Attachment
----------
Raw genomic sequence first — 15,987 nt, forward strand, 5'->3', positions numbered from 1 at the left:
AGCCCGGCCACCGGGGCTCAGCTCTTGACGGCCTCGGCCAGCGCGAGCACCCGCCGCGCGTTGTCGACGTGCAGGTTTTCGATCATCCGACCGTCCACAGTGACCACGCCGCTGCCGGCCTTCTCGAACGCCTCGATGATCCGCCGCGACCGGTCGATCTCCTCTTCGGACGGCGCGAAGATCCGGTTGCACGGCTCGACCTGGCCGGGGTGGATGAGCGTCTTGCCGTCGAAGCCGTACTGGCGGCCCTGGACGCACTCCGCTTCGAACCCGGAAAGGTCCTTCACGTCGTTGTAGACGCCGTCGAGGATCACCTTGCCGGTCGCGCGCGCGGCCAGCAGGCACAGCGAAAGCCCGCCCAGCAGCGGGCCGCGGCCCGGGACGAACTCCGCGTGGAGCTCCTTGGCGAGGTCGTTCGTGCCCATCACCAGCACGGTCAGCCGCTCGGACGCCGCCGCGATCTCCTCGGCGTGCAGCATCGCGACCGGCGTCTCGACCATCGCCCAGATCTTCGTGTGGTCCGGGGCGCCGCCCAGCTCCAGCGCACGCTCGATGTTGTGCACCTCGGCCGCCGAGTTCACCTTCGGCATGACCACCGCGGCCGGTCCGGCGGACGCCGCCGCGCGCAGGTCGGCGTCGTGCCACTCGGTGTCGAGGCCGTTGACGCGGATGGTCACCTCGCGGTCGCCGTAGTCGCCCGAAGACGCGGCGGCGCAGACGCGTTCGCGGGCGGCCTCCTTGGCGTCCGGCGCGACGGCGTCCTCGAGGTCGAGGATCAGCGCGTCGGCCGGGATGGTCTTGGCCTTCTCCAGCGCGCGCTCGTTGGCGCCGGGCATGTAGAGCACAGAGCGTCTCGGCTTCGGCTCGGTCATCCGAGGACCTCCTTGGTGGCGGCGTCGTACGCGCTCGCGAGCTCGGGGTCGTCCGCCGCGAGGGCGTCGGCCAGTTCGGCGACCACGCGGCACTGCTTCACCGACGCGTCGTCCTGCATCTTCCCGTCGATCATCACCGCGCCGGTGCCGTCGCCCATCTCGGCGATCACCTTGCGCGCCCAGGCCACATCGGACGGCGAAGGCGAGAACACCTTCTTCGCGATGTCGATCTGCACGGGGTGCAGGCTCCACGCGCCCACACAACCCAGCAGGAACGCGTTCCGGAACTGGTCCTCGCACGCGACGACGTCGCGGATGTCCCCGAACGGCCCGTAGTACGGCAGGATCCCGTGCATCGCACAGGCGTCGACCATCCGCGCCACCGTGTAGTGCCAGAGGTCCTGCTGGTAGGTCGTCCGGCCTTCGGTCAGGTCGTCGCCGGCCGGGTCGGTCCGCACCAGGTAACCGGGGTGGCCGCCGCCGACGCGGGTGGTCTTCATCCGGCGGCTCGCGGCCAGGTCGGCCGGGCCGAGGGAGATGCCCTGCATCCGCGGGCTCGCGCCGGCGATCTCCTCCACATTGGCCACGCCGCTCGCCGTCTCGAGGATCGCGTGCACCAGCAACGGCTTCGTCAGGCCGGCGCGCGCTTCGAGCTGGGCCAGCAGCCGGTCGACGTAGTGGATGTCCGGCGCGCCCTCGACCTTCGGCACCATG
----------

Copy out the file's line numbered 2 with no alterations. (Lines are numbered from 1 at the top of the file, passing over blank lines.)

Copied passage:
AGCCCGGCCACCGGGGCTCAGCTCTTGACGGCCTCGGCCAGCGCGAGCACCCGCCGCGCGTTGTCGACGTGCAGGTTTTCGATCATCCGACCGTCCACAGTGACCACGCCGCTGCCGGCCTTCTCGAACGCCTCGATGATCCGCCGCGACCGGTCGATCTCCTCTTCGGACGGCGCGAAGATCCGGTTGCACGGCTCGACCTGGCCGGGGTGGATGAGCGTCTTGCCGTCGAAGCCGTACTGGCGGCCCTGGACGCACTCCGCTTCGAACCCGGAAAGGTCCTTCACGTCGTTGTAGACGCCGTCGAGGATCACCTTGCCGGTCGCGCGCGCGGCCAGCAGGCACAGCGAAAGCCCGCCCAGCAGCGGGCCGCGGCCCGGGACGAACTCCGCGTGGAGCTCCTTGGCGAGGTCGTTCGTGCCCATCACCAGCACGGTCAGCCGCTCGGACGCCGCCGCGATCTCCTCGGCGTGCAGCATCGCGACCGGCGTCTCGACCATCGCCCAGATCTTCGTGTGGTCCGGGGCGCCGCCCAGCTCCAGCGCACGCTCGATGTTGTGCACCTCGGCCGCCGAGTTCACCTTCGGCATGACCACCGCGGCCGGTCCGGCGGACGCCGCCGCGCGCAGGTCGGCGTCGTGCCACTCGGTGTCGAGGCCGTTGACGCGGATGGTCACCTCGCGGTCGCCGTAGTCGCCCGAAGACGCGGCGGCGCAGACGCGTTCGCGGGCGGCCTCCTTGGCGTCCGGCGCGACGGCGTCCTCGAGGTCGAGGATCAGCGCGTCGGCCGGGATGGTCTTGGCCTTCTCCAGCGCGCGCTCGTTGGCGCCGGGCATGTAGAGCACAGAGCGTCTCGGCTTCGGCTCGGTCATCCGAGGACCTCCTTGGTGGCGGCGTCGTACGCGCTCGCGAGCTCGGGGTCGTCCGCCGCGAGGGCGTCGGCCAGTTCGGCGACCACGCGGCACTGCTTCACCGACGCGTCGTCCTGCATCTTCCCGTCGATCATCACCGCGCCGGTGCCGTCGCCCATCTCGGCGATCACCTTGCGCGCCCAGGCCACATCGGACGGCGAAGGCGAGAACACCTTCTTCGCGATGTCGATCTGCACGGGGTGCAGGCTCCACGCGCCCACACAACCCAGCAGGAACGCGTTCCGGAACTGGTCCTCGCACGCGACGACGTCGCGGATGTCCCCGAACGGCCCGTAGTACGGCAGGATCCCGTGCATCGCACAGGCGTCGACCATCCGCGCCACCGTGTAGTGCCAGAGGTCCTGCTGGTAGGTCGTCCGGCCTTCGGTCAGGTCGTCGCCGGCCGGGTCGGTCCGCACCAGGTAACCGGGGTGGCCGCCGCCGACGCGGGTGGTCTTCATCCGGCGGCTCGCGGCCAGGTCGGCCGGGCCGAGGGAGATGCCCTGCATCCGCGGGCTCGCGCCGGCGATCTCCTCCACATTGGCCACGCCGCTCGCCGTCTCGAGGATCGCGTGCACCAGCAACGGCTTCGTCAGGCCGGCGCGCGCTTCGAGCTGGGCCAGCAGCCGGTCGACGTAGTGGATGTCCGGCGCGCCCTCGACCTTCGGCACCATG